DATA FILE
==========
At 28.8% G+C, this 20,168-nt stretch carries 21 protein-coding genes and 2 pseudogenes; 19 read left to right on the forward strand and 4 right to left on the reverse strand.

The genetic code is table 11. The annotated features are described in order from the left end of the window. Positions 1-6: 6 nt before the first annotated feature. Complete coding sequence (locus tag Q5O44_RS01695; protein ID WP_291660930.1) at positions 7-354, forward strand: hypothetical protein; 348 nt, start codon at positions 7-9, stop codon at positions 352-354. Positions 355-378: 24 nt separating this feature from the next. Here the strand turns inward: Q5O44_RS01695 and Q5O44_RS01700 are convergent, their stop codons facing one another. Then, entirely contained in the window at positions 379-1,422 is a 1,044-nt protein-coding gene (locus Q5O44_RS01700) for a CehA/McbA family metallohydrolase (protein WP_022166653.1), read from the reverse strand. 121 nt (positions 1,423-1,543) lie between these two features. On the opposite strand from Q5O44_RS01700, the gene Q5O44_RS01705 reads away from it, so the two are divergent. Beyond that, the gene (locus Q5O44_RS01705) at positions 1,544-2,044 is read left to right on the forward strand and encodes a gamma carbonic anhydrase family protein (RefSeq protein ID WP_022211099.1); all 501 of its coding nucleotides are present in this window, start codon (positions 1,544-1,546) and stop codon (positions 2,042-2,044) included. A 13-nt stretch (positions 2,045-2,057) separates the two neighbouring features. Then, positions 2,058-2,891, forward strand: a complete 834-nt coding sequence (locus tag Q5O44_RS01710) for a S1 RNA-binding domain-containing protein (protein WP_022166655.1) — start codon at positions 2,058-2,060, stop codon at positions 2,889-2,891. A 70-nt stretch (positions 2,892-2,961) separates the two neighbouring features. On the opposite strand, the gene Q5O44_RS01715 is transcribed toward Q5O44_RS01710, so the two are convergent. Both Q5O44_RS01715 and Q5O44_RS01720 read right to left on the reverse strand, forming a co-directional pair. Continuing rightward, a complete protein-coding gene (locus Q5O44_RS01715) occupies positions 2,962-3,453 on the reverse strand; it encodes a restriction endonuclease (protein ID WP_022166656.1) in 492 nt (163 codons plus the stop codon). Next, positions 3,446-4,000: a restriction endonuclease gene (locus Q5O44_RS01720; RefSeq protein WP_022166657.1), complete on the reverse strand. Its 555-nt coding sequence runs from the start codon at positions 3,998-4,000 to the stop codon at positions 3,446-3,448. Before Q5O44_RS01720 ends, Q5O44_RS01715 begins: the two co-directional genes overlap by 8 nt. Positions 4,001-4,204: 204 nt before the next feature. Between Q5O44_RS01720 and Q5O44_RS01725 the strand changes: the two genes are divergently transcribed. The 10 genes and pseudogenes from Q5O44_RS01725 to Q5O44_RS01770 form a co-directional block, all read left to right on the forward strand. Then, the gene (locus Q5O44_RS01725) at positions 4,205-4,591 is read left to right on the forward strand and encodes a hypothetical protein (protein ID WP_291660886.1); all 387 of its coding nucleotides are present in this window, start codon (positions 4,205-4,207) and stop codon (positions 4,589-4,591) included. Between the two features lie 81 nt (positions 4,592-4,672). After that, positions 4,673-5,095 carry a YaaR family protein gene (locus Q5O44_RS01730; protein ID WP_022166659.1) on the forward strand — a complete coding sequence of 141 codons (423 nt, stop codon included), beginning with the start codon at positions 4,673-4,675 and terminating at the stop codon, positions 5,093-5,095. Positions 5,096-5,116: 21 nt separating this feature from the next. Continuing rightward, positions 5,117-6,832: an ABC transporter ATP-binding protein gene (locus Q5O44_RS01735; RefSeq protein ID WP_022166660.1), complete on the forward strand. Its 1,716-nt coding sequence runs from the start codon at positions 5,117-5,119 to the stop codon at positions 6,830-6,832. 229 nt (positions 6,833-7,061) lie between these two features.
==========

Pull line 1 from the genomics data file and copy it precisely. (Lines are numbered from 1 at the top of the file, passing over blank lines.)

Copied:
At 28.8% G+C, this 20,168-nt stretch carries 21 protein-coding genes and 2 pseudogenes; 19 read left to right on the forward strand and 4 right to left on the reverse strand.